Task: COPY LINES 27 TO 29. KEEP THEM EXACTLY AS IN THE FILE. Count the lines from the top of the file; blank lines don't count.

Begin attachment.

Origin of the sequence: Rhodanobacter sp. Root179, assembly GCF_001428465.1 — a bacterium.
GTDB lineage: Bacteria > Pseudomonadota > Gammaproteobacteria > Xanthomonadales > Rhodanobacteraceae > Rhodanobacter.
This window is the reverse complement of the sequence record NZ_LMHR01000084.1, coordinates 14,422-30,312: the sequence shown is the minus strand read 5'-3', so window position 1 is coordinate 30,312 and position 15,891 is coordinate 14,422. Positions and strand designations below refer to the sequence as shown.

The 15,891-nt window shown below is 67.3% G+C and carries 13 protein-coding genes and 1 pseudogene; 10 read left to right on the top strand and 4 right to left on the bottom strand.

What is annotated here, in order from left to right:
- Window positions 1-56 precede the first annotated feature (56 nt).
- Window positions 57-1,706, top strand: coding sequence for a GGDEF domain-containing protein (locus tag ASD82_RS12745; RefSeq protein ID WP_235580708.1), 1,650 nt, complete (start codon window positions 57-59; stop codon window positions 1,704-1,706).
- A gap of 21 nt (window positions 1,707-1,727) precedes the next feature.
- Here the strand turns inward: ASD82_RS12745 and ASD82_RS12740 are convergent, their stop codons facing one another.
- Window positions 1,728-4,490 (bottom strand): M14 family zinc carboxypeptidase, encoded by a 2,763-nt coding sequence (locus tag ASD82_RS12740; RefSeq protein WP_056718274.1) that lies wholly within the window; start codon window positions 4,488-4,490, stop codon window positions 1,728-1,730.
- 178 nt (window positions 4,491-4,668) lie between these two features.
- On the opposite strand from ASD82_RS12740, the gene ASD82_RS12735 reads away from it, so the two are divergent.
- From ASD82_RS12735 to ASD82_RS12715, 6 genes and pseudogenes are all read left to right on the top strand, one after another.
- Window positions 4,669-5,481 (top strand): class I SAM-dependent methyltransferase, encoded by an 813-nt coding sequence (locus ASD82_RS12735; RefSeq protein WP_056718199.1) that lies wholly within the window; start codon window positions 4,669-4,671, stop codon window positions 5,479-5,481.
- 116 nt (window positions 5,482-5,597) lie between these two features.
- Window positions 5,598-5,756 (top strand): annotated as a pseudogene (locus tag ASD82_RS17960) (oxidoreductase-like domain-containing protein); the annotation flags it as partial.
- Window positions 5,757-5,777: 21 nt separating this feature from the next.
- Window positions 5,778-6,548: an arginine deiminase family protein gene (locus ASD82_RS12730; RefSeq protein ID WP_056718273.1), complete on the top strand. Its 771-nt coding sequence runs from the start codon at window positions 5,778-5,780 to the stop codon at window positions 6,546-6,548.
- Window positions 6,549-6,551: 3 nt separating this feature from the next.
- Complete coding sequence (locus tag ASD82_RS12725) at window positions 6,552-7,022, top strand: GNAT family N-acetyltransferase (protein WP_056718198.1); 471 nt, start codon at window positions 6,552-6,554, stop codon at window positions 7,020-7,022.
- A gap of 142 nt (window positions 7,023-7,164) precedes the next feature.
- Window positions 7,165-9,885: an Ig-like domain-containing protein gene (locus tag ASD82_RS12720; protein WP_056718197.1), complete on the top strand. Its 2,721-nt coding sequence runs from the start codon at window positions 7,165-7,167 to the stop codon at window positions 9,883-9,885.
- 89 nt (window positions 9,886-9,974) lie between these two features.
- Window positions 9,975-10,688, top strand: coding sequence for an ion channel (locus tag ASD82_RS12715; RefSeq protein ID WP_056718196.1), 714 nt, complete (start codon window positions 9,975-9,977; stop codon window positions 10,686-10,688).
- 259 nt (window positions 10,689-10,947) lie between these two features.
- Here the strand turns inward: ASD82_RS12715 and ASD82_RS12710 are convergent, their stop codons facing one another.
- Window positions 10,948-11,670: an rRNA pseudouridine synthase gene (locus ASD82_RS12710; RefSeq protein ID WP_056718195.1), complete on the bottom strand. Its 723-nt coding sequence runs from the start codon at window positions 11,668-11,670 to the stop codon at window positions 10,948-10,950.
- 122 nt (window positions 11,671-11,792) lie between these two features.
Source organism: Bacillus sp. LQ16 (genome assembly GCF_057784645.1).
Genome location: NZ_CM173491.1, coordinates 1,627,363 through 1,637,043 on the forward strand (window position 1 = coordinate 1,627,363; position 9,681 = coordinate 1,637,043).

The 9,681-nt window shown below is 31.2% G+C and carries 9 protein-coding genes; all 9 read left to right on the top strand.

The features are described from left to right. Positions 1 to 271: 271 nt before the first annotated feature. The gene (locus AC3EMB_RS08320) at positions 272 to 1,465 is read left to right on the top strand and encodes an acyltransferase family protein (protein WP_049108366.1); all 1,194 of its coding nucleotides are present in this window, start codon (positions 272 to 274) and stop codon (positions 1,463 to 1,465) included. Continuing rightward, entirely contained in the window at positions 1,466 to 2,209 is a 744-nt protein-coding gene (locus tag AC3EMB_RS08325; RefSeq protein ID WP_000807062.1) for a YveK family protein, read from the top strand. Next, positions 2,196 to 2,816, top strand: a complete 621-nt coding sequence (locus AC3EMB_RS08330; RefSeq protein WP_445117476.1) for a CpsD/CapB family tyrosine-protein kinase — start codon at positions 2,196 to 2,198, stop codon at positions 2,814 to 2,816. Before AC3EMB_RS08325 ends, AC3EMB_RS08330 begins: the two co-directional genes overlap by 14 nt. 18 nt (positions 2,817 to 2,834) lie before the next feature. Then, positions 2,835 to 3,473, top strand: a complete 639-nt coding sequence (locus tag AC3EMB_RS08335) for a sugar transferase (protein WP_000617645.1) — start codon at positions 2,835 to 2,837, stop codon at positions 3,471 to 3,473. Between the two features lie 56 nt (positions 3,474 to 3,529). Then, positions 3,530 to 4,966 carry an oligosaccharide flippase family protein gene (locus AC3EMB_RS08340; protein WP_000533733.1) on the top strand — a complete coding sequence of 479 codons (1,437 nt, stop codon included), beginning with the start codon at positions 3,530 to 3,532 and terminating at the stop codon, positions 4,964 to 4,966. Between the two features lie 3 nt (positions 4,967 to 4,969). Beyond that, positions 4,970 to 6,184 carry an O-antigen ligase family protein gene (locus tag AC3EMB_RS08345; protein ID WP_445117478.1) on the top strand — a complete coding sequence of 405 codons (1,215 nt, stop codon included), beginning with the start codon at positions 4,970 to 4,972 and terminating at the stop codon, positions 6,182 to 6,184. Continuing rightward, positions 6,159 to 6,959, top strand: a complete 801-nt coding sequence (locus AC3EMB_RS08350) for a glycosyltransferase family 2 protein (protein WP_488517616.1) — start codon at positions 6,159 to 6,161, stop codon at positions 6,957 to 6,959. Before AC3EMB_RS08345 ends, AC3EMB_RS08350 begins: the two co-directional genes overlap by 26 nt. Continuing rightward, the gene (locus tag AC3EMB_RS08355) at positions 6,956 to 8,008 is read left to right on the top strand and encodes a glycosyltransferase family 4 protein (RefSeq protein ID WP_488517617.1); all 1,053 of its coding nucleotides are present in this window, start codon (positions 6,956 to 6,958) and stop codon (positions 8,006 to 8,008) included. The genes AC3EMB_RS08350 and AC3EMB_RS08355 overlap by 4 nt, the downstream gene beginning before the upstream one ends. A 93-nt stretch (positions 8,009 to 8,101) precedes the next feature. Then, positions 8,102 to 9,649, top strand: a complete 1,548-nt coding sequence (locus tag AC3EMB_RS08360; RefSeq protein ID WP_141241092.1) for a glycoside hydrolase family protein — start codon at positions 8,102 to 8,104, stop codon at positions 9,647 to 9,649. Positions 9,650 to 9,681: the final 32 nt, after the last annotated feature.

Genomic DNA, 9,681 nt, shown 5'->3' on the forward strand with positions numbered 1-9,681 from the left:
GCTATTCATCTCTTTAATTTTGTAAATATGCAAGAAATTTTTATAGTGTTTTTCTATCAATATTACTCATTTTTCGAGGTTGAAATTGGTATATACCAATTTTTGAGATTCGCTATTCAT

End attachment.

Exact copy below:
- Window positions 10,948-11,670: an rRNA pseudouridine synthase gene (locus ASD82_RS12710; RefSeq protein ID WP_056718195.1), complete on the bottom strand. Its 723-nt coding sequence runs from the start codon at window positions 11,668-11,670 to the stop codon at window positions 10,948-10,950.
- 122 nt (window positions 11,671-11,792) lie between these two features.
Source organism: Bacillus sp. LQ16 (genome assembly GCF_057784645.1).